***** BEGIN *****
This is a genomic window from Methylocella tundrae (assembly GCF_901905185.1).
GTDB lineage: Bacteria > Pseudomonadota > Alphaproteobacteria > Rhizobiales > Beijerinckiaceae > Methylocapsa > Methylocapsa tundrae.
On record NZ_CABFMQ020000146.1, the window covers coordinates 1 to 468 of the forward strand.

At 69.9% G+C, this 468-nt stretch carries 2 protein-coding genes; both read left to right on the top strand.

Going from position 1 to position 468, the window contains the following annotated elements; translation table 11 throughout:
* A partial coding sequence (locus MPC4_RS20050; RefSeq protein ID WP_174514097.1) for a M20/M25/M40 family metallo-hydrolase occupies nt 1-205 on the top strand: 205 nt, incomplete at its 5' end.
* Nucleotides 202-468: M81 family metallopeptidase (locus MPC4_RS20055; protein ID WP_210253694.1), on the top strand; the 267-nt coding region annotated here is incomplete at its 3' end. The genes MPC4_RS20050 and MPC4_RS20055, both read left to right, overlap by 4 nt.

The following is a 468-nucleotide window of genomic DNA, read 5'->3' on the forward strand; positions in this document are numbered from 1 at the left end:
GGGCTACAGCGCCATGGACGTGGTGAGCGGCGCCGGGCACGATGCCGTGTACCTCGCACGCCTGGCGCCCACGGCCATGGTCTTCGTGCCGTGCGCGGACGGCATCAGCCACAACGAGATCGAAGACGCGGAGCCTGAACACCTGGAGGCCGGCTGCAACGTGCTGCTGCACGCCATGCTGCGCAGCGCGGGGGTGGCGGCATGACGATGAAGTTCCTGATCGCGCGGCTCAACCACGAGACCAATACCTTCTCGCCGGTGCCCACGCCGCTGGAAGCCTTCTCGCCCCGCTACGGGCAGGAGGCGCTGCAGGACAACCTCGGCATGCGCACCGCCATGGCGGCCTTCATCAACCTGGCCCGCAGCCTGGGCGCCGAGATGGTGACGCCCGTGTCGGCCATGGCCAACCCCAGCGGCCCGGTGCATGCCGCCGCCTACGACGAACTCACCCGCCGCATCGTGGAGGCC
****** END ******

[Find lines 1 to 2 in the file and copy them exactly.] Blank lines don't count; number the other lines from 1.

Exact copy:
This is a genomic window from Methylocella tundrae (assembly GCF_901905185.1).
GTDB lineage: Bacteria > Pseudomonadota > Alphaproteobacteria > Rhizobiales > Beijerinckiaceae > Methylocapsa > Methylocapsa tundrae.